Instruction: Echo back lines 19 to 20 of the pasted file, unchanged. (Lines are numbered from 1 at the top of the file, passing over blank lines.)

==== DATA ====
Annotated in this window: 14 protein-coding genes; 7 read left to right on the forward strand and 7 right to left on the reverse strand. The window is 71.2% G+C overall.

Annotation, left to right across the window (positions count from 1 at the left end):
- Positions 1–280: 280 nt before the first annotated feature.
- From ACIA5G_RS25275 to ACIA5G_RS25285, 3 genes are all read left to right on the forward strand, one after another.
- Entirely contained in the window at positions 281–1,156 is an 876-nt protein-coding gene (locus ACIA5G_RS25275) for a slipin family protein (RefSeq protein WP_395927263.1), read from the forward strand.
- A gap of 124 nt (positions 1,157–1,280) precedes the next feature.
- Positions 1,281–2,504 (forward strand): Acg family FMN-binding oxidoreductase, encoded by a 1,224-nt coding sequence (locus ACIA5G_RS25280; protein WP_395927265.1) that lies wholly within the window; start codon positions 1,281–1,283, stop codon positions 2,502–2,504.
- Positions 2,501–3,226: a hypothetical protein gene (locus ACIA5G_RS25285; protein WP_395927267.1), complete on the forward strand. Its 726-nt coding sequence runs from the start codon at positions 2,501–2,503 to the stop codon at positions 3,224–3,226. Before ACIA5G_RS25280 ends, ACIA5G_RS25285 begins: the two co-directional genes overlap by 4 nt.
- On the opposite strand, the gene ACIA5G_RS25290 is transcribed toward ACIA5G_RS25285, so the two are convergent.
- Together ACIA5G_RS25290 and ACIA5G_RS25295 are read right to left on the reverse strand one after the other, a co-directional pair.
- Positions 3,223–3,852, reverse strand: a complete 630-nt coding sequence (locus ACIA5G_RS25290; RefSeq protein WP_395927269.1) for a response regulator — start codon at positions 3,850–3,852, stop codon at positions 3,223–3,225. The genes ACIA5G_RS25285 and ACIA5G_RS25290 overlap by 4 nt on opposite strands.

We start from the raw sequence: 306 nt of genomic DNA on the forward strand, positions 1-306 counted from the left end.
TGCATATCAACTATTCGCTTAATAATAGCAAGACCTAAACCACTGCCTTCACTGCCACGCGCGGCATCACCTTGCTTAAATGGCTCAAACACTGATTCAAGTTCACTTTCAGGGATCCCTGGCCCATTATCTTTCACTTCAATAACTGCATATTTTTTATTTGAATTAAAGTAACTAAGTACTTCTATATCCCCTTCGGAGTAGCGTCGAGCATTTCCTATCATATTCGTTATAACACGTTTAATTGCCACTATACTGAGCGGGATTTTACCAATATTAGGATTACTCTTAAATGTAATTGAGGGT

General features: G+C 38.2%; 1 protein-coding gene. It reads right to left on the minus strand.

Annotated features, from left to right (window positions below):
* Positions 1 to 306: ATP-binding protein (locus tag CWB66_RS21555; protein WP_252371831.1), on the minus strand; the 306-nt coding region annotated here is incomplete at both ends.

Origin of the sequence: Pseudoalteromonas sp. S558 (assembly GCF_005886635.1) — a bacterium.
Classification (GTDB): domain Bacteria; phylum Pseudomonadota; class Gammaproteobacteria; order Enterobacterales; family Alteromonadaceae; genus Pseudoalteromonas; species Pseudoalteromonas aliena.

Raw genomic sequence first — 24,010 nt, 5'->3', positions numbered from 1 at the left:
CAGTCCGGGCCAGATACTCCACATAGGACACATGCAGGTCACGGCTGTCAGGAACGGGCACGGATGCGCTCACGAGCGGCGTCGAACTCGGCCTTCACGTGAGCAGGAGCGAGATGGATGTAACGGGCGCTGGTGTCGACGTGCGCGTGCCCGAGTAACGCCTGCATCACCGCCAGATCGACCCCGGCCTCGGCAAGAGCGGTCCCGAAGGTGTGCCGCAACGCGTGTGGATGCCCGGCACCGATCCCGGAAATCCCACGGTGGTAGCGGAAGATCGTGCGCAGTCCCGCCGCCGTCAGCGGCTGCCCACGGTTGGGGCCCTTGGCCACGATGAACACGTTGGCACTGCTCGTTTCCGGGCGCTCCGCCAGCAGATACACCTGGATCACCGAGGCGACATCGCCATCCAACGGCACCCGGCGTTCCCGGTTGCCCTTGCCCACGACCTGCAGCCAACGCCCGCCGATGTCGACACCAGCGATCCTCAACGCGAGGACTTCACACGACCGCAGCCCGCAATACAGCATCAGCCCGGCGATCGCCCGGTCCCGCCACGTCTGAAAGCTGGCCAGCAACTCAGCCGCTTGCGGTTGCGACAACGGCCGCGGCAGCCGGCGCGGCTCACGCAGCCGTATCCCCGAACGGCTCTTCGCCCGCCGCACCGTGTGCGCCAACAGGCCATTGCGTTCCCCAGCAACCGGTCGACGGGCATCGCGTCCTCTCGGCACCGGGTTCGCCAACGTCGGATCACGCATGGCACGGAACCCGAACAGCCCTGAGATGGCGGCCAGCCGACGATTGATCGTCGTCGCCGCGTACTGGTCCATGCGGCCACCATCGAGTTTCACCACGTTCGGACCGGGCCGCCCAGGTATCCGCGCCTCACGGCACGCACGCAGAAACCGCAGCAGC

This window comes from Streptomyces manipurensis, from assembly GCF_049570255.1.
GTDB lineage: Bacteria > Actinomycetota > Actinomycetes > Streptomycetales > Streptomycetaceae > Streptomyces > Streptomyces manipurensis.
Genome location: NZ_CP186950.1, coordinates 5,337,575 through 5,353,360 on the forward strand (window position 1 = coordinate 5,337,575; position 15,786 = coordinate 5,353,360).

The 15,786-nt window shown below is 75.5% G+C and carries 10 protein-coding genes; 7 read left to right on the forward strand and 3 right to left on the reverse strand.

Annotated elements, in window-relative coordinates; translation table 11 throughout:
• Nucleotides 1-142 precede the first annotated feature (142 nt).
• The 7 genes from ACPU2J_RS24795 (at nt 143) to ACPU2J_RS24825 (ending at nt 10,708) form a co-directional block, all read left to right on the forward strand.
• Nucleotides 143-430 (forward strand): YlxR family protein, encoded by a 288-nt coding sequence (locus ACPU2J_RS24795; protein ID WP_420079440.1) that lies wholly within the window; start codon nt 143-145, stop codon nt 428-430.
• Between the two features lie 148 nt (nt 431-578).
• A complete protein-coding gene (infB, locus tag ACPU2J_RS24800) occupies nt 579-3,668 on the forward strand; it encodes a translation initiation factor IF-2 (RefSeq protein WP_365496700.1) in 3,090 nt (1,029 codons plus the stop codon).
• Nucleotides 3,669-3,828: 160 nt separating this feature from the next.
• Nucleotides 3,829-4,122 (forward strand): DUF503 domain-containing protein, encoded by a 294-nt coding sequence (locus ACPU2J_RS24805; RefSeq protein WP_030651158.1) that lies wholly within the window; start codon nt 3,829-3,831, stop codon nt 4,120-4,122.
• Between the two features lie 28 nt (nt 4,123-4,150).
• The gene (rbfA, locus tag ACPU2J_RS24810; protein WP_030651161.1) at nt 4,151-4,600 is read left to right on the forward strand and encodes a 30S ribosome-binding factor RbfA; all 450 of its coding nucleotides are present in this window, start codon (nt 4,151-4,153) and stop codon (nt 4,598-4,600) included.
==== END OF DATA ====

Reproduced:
Raw genomic sequence first — 24,010 nt, 5'->3', positions numbered from 1 at the left:
CAGTCCGGGCCAGATACTCCACATAGGACACATGCAGGTCACGGCTGTCAGGAACGGGCACGGATGCGCTCACGAGCGGCGTCGAACTCGGCCTTCACGTGAGCAGGAGCGAGATGGATGTAACGGGCGCTGGTGTCGACGTGCGCGTGCCCGAGTAACGCCTGCATCACCGCCAGATCGACCCCGGCCTCGGCAAGAGCGGTCCCGAAGGTGTGCCGCAACGCGTGTGGATGCCCGGCACCGATCCCGGAAATCCCACGGTGGTAGCGGAAGATCGTGCGCAGTCCCGCCGCCGTCAGCGGCTGCCCACGGTTGGGGCCCTTGGCCACGATGAACACGTTGGCACTGCTCGTTTCCGGGCGCTCCGCCAGCAGATACACCTGGATCACCGAGGCGACATCGCCATCCAACGGCACCCGGCGTTCCCGGTTGCCCTTGCCCACGACCTGCAGCCAACGCCCGCCGATGTCGACACCAGCGATCCTCAACGCGAGGACTTCACACGACCGCAGCCCGCAATACAGCATCAGCCCGGCGATCGCCCGGTCCCGCCACGTCTGAAAGCTGGCCAGCAACTCAGCCGCTTGCGGTTGCGACAACGGCCGCGGCAGCCGGCGCGGCTCACGCAGCCGTATCCCCGAACGGCTCTTCGCCCGCCGCACCGTGTGCGCCAACAGGCCATTGCGTTCCCCAGCAACCGGTCGACGGGCATCGCGTCCTCTCGGCACCGGGTTCGCCAACGTCGGATCACGCATGGCACGGAACCCGAACAGCCCTGAGATGGCGGCCAGCCGACGATTGATCGTCGTCGCCGCGTACTGGTCCATGCGGCCACCATCGAGTTTCACCACGTTCGGACCGGGCCGCCCAGGTATCCGCGCCTCACGGCACGCACGCAGAAACCGCAGCAGC